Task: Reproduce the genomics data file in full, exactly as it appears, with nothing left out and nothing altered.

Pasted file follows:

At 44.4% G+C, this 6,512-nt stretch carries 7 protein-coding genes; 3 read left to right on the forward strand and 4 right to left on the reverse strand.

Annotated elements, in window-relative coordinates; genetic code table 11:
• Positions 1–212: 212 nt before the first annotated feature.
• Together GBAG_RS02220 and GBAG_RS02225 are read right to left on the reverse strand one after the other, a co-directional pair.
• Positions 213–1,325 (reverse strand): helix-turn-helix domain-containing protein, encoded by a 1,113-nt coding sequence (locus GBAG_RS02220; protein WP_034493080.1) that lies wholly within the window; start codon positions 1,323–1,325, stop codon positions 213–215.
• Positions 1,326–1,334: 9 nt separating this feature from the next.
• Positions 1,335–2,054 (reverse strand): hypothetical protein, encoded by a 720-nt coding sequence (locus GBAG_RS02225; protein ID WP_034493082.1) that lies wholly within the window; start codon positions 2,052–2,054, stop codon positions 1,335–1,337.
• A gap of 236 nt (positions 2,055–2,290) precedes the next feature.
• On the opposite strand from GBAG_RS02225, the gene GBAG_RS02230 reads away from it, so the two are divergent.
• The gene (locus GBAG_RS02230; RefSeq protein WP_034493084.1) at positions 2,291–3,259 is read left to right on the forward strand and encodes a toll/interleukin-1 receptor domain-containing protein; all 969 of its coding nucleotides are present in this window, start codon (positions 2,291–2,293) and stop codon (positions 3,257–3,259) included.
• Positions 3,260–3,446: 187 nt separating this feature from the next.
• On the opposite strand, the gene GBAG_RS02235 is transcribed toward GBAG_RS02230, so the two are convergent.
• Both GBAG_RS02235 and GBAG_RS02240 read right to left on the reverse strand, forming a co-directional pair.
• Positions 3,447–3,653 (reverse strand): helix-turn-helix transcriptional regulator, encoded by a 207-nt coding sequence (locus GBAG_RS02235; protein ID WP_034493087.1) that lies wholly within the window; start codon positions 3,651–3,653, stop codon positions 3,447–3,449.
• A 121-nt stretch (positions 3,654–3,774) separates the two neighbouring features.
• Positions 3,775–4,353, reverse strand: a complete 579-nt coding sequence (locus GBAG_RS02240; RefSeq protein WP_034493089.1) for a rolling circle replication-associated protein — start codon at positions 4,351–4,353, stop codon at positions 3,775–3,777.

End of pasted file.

At 44.4% G+C, this 6,512-nt stretch carries 7 protein-coding genes; 3 read left to right on the forward strand and 4 right to left on the reverse strand.

Annotated elements, in window-relative coordinates; genetic code table 11:
• Positions 1–212: 212 nt before the first annotated feature.
• Together GBAG_RS02220 and GBAG_RS02225 are read right to left on the reverse strand one after the other, a co-directional pair.
• Positions 213–1,325 (reverse strand): helix-turn-helix domain-containing protein, encoded by a 1,113-nt coding sequence (locus GBAG_RS02220; protein WP_034493080.1) that lies wholly within the window; start codon positions 1,323–1,325, stop codon positions 213–215.
• Positions 1,326–1,334: 9 nt separating this feature from the next.
• Positions 1,335–2,054 (reverse strand): hypothetical protein, encoded by a 720-nt coding sequence (locus GBAG_RS02225; protein ID WP_034493082.1) that lies wholly within the window; start codon positions 2,052–2,054, stop codon positions 1,335–1,337.
• A gap of 236 nt (positions 2,055–2,290) precedes the next feature.
• On the opposite strand from GBAG_RS02225, the gene GBAG_RS02230 reads away from it, so the two are divergent.
• The gene (locus GBAG_RS02230; RefSeq protein WP_034493084.1) at positions 2,291–3,259 is read left to right on the forward strand and encodes a toll/interleukin-1 receptor domain-containing protein; all 969 of its coding nucleotides are present in this window, start codon (positions 2,291–2,293) and stop codon (positions 3,257–3,259) included.
• Positions 3,260–3,446: 187 nt separating this feature from the next.
• On the opposite strand, the gene GBAG_RS02235 is transcribed toward GBAG_RS02230, so the two are convergent.
• Both GBAG_RS02235 and GBAG_RS02240 read right to left on the reverse strand, forming a co-directional pair.
• Positions 3,447–3,653 (reverse strand): helix-turn-helix transcriptional regulator, encoded by a 207-nt coding sequence (locus GBAG_RS02235; protein ID WP_034493087.1) that lies wholly within the window; start codon positions 3,651–3,653, stop codon positions 3,447–3,449.
• A 121-nt stretch (positions 3,654–3,774) separates the two neighbouring features.
• Positions 3,775–4,353, reverse strand: a complete 579-nt coding sequence (locus GBAG_RS02240; RefSeq protein WP_034493089.1) for a rolling circle replication-associated protein — start codon at positions 4,351–4,353, stop codon at positions 3,775–3,777.